If you’ve been one of the thousands of people that have attended Denver Broncos training camp over the last two weeks, you may have seen All-Pro linebacker Von Miller catching punts and kickoffs during the special teams period.

There are a few different reasons that Miller likes to run with the returners at various points during practice. It’s good conditioning, it gets him warmed up and – arguably most importantly – it keeps things loose.

The idea of the Super Bowl 50 MVP fielding a punt in a game is funny, but according to special teams coordinator Brock Olivo, Miller’s work on the practice field is no joke.

“He’s serious about it,” Olivo said after Tuesday’s practice. “He came up to me at the beginning of camp and said, ‘Coach, I hope you don’t mind, but I want to get in some of your drills.'”
Miller may be serious about it, but not for the reasons you might think.
No one keeps things looser than Miller, who in his seventh season has become one of the faces of the franchise. Miller, along with tight end Virgil Green and cornerback Chris Harris, are the the longest-tenured Broncos behind wide receiver Demaryius Thomas. Fans who’ve attended one of the open practice sessions this summer have seen Miller doing what he can to make the training camp experience a little more fun for fans and players alike.

“In all honesty, from a football perspective, that guy is amazing,” Olivo said of Miller. “I love the fact that he comes out and he jumps in our drills. That’s great for team morale. It’s great for the young guys to see Von Miller jumping in and running it down on the scout kickoff team. He brings another whole level of energy to the field.

“He does it for conditioning but he also does it because he knows what he brings to the guys,” Olivo said of Miller’s participation in his returner drills. “He really does. He gets that. He’s a great leader.”

As Miller gets deeper into his career, the legends that he once shared the locker room with have called it quits. From Champ Bailey to Peyton Manning to DeMarcus Ware, Miller has had the opportunity to learn from some of the titans of the game both on and off the field.

It’s now Miller’s turn to set the standard for the younger players as those players once did for him. Now, he is the focal point, with younger players learning what they can from the five-time Pro Bowler.

“Any time you lose a guy like DeMarcus, it’s tough” president of football operations and general manager John Elway said on the eve of training camp. “He was a tremendous help, tremendous leader. As we talk about with Von, the steps he’s taken maturity wise, it’s a different type of leadership, which is great. He keeps things loose. I think that he’s relished that role in knowing that as a vet that is one of his responsibilities. He’s done a great job with it.”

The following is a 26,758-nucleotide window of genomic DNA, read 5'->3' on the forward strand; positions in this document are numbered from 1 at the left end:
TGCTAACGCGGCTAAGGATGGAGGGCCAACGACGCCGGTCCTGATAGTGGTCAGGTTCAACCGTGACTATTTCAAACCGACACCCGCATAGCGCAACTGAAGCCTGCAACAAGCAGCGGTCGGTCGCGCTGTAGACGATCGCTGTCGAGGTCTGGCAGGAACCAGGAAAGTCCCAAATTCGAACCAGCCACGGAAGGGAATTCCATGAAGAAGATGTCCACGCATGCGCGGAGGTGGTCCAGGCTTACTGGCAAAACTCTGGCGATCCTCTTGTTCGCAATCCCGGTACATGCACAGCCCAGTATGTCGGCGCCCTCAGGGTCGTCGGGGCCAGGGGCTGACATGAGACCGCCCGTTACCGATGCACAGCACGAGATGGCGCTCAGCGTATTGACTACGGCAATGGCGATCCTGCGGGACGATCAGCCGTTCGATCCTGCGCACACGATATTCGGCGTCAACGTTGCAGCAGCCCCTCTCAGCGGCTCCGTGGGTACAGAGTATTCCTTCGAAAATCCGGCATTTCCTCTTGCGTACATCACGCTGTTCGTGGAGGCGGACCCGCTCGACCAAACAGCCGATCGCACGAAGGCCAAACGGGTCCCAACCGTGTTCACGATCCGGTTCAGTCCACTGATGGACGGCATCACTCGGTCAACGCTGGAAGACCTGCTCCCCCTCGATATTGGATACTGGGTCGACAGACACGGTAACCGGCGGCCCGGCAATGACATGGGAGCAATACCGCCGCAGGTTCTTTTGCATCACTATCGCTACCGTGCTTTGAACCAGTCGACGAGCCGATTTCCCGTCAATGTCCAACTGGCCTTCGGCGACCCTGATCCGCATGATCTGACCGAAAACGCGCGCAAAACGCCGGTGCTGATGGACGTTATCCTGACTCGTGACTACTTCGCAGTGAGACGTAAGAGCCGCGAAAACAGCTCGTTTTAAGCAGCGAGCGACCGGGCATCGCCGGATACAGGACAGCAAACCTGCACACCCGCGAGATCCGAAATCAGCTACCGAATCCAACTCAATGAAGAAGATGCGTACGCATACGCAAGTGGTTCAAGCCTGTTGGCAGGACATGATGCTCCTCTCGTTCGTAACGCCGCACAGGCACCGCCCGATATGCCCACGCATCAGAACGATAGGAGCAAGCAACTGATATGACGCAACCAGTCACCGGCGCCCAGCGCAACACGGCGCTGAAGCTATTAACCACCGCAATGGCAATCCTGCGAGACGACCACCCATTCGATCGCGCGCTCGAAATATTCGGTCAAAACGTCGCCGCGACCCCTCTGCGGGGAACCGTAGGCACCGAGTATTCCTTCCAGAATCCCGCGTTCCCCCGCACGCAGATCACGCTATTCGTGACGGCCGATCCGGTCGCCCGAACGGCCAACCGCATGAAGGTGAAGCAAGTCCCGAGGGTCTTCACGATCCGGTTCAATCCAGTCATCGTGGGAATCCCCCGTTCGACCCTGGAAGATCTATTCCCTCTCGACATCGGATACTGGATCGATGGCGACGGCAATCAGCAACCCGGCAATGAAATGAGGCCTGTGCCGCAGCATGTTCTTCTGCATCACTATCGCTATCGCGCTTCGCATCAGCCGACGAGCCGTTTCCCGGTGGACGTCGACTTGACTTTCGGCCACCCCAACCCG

In his six seasons in the NFL, Miller has established himself as not only a premier pass rusher, but a fun-loving, somewhat goofy character. His sack dances are sometimes more entertaining than his sacks, and his pregame footwear is always a sight to see. Off the field, he’s dressed as Prince Charming on “Dancing with the Stars,” he’s paved his own road to the Super Bowl for Old Spice and named chickens after his teammates. Miller is quite different from the guy who tucked his jersey into his jeans to sell pizza.

As Miller explained at the beginning of camp, it’s hard for him to believe how fast time has passed and placed him in the position he is now.

“It’s different, I mean roles change every single year,” Miller explained on July 26. “At the end of the day I have to be Von Miller. The leadership, it has to come.”

You know I’m going into year seven, so I’m the DeMarcus Ware in the room now. I’m not old but it’s like I’m the old guy in there. Everybody’s joking and laughing and stuff looking at them like what are y’all laughing about. I don’t get it and that used to be me on that side. The tide has changed I guess, and I have to be that guy for my team and I think I have taken steps to do that.”

Perhaps the one gesture that Miller has made throughout the 11 days of training camp that best illustrates what it means to be a pro hasn’t even taken place on the football field, but at the base of the berm where Broncos fans sit to observe practice. Miller has stayed after practice all 11 days to sign autographs. Typically, position groups are assigned to give autographs – linebackers one day, running backs another, defensive backs yet another, etc. Miller has signed every single day, and is usually the last one to leave.

The Broncos haven’t even stepped foot on the field for a game yet, but Miller has already established himself as a leader in true Von Miller fashion – a little differently.

Featured Image Credit: Ryan Greene, 5280 Sports Network